Shoveling vs. sniveling

  • Illustration of shovels

    Diane Sylvain
  Watch out, Nevada! It's gonna rain shovels. In case you haven't heard, the Montana timber boys are teaming up with Nevada cow-punchers. The loggers are sending 10,000 shovels to Elko, Nev., as a sign of solidarity against the federal government.


I think collecting stepladders might be a more appropriate gesture. The way the B.S. is piling up around here, it's hard to stay above it.


For 99 percent of Americans who don't reside in either state, here's the deal: Folks in Elko are spittin' mad over the Forest Service decision to close a short stretch of dirt road (HCN, 10/25/99: Nevada rebellion ends with a whimper). The road was within the floodplain of the Jarbidge River and kept washing out, dumping sediment that threatened native trout.


In a flourish of anti-fed rhetoric, Elko officials said they would reopen the road, if they had to do it with shovels.


Jim Hurst is a Montana mill owner with a taste for theatrics. As a "show of solidarity" he offered to send 10,000 shovels to Nevada. The Nevada folks didn't ask for a lifetime supply of shovels and don't know what to do with them when they arrive.


That, of course, is irrelevant. This is a triumph of symbolism over substance.


Add to this mix, Humboldt-Jarbidge National Forest Supervisor Gloria Flora. Ms. Flora got sick of the rude behavior of the Nevada provincialists and quit in public protest (HCN, 11/22/99: Nevadans drive out forest supervisor). She came on a speaking tour in Montana, sponsored by the Montana Human Rights Network, urging people to be more neighborly.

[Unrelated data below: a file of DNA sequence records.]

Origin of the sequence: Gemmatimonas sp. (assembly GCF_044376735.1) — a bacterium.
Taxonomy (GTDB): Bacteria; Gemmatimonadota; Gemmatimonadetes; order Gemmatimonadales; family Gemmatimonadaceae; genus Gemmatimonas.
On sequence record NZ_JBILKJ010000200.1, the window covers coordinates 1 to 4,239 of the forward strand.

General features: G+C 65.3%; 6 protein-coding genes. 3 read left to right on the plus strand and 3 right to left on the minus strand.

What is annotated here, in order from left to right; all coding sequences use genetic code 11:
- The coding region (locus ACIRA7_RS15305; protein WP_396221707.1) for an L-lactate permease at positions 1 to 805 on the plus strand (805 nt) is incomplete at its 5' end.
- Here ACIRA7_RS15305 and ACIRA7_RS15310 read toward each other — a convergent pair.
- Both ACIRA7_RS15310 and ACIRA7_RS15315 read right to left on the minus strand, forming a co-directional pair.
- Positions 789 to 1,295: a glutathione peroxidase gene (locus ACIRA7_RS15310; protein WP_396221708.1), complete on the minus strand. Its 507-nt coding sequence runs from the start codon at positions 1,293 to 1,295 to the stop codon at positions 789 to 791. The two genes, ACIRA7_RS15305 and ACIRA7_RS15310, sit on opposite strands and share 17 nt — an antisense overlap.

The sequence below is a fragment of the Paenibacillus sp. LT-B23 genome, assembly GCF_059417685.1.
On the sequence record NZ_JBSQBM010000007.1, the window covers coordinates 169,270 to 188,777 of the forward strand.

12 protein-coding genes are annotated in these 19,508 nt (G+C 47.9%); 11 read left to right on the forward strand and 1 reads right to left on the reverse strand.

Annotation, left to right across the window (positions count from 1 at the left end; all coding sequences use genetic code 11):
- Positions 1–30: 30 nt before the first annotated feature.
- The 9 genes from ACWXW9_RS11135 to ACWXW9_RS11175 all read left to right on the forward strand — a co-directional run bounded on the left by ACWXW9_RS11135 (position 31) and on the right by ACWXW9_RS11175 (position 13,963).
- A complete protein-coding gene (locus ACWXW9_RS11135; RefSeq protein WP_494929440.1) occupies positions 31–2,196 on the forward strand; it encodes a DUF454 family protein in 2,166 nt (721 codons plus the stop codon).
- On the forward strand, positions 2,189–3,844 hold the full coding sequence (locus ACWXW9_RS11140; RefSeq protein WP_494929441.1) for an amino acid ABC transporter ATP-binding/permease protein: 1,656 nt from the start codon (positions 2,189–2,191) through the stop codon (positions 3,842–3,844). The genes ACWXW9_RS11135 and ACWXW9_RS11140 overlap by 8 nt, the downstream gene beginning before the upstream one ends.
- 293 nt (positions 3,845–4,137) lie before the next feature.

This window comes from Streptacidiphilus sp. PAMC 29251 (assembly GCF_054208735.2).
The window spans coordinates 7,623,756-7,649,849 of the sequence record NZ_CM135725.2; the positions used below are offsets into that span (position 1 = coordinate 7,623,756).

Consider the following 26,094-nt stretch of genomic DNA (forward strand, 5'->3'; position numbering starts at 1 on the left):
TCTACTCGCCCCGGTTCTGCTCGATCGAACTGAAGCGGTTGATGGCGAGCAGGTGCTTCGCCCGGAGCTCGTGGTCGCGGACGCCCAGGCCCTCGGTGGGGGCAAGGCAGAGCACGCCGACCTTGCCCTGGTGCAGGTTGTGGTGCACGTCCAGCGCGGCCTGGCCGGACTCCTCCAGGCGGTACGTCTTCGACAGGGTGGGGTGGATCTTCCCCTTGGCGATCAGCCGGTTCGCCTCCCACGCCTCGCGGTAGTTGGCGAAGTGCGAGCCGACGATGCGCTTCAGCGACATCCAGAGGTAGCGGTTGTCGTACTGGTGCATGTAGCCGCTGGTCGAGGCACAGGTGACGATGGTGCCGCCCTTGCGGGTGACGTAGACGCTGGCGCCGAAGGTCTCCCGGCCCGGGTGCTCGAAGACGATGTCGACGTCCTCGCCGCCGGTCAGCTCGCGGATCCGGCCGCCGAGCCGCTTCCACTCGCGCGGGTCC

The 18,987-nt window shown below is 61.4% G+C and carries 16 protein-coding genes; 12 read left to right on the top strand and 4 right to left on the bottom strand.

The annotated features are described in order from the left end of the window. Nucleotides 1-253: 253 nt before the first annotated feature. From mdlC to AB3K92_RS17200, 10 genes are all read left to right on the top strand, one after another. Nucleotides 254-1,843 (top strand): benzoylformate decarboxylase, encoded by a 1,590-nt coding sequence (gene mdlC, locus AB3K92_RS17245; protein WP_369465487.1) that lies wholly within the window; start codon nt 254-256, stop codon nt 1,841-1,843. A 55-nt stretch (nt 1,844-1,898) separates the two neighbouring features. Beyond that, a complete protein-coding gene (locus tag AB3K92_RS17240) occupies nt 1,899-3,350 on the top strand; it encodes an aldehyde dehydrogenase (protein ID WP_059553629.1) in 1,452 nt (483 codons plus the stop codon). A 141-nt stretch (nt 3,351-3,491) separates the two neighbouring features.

Get stuffed, said Jim Hurst. A Montana timber industry spokesman claimed the Forest Service had violated the "human rights' of folks in Elko, for closing the road.


Now, you're probably scratching your head, trying to make all these connections. After all, what does a road in the Nevada desert have to do with the Montana timber industry, let alone human rights?


Let me simplify this in three words: President Al Gore.


Those three words terrify folks like Jim Hurst. And not without reason. The economy is booming. President Clinton's popularity is up. Al Gore is soundly defeating his Democratic challenger. As well-monied as the George Dubya Bush campaign used to be, his father lost to the Clinton-Gore ticket. Smart money doesn't bet the ranch on a Republican White House in 2000.


To these guys, Al Gore makes Bruce Babbitt look like James Watt. The side-effect of fear is nastiness. In Nevada, local county commissioners call Gloria Flora a "fascist." Here in Montana, the Flathead County Commissioners compare the local national forest supervisor to a Nazi.


Their crime against humanity? Managing the national forests according to federal law.


Federal law is messy, imperfect and complicated, but by no means should it be compared to marching several million people to gas chambers. Evidently these county commissioners slept through history class.


Don't get me wrong. Sprinkled amidst his rhetoric, Jim Hurst and the shovel brigade make some good points.


Mills are shutting down. The Sierra Club goal of zero logging on national forests is both bad for the land and bad for rural Western communities.


But there are solutions to these problems, and shoveling coal on the fires of fury isn't among them.


Around the West, including Hurst's home of northwestern Montana, environmental groups and loggers are working together to find ways to cut timber, yet protect wildlife, water and scenery. It requires trust and humility on both sides. It requires setting some of the rhetoric aside.


These collaborative efforts are tiresome, tedious, frustrating and difficult. It's far easier to shout names and wave shovels.


But in the long run, these efforts will pay off.


Face it. Neither the timber industry nor public-land cowboys have a stellar reputation. Both the timber and grazing industries will have to satisfy the American public before they are entrusted with America's public lands.


Inflammatory rhetoric and empty symbolism isn't going to cut it. The proof is on the ground.


I suggest Jim Hurst and his minions get to work. Or all those shovels might be digging their own graves.


Ben Long is a contributor to Writers on the Range, a service of High Country News (www.hcn.org). He lives in Kalispell, Montana.

Copyright © 2000 HCN and Ben Long